Risks change depending on the size of sponsor. With a large sponsor, trials are ongoing and they may have more funds available to cover more comprehensive coverage premiums. Also, a large sponsor is likely to have a large asset pool if coverage is insufficient, and their established business practices or products indicate longevity. If your study sponsor is small, there is a higher likelihood that this might be their first or only trial. Coverage may be limited to the premium your sponsor can afford, and the smaller size and likely young age means that few to no assets exist in the event that coverage would show to be insufficient. Unsuccessful trials or claims can extend past coverage limits, and liability could become a general ledger expense, leading the sponsor to fold.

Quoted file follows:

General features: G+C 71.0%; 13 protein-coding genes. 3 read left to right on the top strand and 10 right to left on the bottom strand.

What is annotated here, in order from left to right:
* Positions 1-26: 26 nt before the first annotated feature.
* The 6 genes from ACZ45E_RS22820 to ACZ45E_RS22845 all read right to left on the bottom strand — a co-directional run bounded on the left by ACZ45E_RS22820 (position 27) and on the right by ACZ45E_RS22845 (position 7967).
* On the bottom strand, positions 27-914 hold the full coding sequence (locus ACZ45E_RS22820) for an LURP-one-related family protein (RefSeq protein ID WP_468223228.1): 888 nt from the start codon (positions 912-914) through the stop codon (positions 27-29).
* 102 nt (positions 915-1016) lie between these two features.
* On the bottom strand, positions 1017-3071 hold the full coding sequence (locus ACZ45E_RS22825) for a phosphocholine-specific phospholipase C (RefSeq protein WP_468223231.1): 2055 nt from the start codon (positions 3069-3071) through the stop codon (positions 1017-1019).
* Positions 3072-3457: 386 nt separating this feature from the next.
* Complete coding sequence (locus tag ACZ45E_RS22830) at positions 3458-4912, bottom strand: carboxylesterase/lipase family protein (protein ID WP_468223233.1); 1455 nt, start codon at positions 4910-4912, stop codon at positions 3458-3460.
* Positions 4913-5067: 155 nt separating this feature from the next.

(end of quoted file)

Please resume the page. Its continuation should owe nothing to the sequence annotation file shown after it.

Adding language asking to be a named insured-- and ensuring they have good termination rights—should leave your organization in a good position. To some extent working with small sponsors is a risk regardless of the language—if they fold, there isn’t an entity to hold responsible. If this happens, at least you know you will not have to assume their liability, and you won’t have to continue a study if payments aren’t being made. 

Do your research! Look up the sponsor’s business information to properly assess the risk.

Duration of Coverage – What Claims can Arise After a Study Ends?

The duration of coverage depends on the type of study being conducted. There are several reasons you might want to consider coverage post-study, such as injuries or side-effects from experimental treatments that take a while to manifest, data breaches that affect stored patient records, or other claims that might take a while to materialize, such as the misuse of results well after a study is closed.